Inherited Alzheimer's damage greater decades before symptoms appear

by Anne Rahilly

(Medical Xpress)—The progression of Alzheimer's may slow once symptoms appear and do significant damage , according to a study investigating an inherited form of the disease.

In a paper published in the prestigious journal Science Translational Medicine, Professor Colin Masters from the Florey Institute of Neuroscience and Mental Health and University of Melbourne – and colleagues in the UK and US – have found rapid neuronal damage begins 10 to 20 years before symptoms appear.

"As part of this research we have observed other changes in the brain that occur when symptoms begin to appear. There is actually a slowing of the neurodegeneration," said Professor Masters.

Autosomal-dominant Alzheimer's affects families with a genetic mutation, predisposing them to the crippling disease. These families provide crucial insight into the development of Alzheimer's because they can be identified years before symptoms develop. The information gleaned from this group will also influence treatment offered to those living with the more common age-related version. Only about one per cent of those with Alzheimer's have the genetic type of the disease.

The next part of the study involves a clinical trial. Using a range of imaging techniques (MRI and PET) and analysis of blood and , individuals from the US, UK and Australia will be observed as they trial new drugs to test their safety, side effects and changes within the brain.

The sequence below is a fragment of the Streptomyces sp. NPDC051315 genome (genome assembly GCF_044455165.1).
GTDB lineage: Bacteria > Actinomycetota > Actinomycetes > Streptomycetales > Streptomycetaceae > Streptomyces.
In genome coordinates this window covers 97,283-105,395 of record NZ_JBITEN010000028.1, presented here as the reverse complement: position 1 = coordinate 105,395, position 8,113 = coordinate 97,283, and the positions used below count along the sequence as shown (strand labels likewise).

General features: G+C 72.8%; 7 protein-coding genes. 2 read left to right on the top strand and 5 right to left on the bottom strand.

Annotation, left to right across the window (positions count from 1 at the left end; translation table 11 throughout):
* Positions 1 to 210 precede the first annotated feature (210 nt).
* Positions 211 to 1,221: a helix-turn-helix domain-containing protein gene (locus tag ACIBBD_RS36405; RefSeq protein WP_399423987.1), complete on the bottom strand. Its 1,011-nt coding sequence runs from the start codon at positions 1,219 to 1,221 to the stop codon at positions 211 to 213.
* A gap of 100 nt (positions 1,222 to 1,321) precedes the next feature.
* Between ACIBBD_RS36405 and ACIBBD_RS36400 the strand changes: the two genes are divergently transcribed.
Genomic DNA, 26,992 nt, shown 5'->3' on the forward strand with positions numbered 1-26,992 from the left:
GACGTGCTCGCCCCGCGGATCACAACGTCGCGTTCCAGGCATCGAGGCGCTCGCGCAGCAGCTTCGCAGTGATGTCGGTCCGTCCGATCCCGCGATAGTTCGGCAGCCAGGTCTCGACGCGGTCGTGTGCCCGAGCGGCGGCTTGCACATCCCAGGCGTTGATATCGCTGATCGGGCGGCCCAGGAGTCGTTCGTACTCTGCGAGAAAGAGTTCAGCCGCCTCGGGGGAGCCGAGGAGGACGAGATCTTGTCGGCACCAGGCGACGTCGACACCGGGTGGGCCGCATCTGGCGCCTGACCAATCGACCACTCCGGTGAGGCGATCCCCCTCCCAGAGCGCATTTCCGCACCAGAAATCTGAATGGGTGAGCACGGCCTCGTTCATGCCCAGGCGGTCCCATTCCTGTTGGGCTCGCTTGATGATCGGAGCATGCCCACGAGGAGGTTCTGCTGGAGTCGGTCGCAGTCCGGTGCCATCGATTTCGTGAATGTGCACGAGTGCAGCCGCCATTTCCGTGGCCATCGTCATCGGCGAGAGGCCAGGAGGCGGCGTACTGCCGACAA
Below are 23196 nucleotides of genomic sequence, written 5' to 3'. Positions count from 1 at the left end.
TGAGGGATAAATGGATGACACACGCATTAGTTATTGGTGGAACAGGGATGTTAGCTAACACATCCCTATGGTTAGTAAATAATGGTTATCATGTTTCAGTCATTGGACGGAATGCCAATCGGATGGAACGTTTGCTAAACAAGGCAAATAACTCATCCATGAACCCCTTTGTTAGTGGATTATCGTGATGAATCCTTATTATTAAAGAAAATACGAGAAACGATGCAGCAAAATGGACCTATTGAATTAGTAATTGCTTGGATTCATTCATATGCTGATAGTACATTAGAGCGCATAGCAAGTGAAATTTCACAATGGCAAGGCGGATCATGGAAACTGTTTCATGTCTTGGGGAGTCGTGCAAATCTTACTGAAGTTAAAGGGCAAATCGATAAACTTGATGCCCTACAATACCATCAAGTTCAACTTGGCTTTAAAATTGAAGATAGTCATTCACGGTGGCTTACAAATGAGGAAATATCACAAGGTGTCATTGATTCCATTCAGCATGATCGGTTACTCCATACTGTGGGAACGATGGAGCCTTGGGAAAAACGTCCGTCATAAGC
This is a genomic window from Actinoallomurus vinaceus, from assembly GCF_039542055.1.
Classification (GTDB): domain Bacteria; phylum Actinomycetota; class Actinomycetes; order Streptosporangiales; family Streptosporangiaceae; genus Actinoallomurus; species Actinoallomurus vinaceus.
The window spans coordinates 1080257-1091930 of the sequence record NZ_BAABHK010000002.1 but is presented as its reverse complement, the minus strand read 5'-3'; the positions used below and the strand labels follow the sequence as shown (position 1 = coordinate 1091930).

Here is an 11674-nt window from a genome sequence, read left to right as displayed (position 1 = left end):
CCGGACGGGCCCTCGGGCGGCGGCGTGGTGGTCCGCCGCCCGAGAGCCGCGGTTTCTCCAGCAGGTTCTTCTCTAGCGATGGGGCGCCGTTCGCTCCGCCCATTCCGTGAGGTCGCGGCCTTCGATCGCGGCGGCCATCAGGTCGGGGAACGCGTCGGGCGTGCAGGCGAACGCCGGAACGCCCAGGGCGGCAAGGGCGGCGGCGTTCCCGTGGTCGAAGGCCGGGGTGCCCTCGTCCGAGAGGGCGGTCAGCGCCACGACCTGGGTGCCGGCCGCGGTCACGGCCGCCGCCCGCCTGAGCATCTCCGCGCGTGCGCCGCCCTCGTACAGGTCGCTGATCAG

"As part of an international study, family members are invited to be part of a trial in which two experimental drugs are offered many years before symptoms appear," Prof Masters says. "It's going to be very interesting to see how clinical intervention affects this group of patients in the decades before appear."

add to favorites email to friend print save as pdf

Related Stories

Alzheimer's prevention initiative marks milestone

Dec 23, 2013

The Alzheimer's Prevention Initiative (API) trial in cognitively healthy individuals has reached a significant milestone with the first participants in Colombia receiving doses of an experimental anti-amyloid antibody, crenezumab ...

Recommended for you

Can poor sleep lead to dementia?

Dec 10, 2014

People who have sleep apnea or spend less time in deep sleep may be more likely to have changes in the brain that are associated with dementia, according to a new study published in the December 10, 2014, ...

User comments

Please sign in to add a comment. Registration is free, and takes less than a minute. Read more

Click here to reset your password.
Sign in to get notified via email when new comments are made.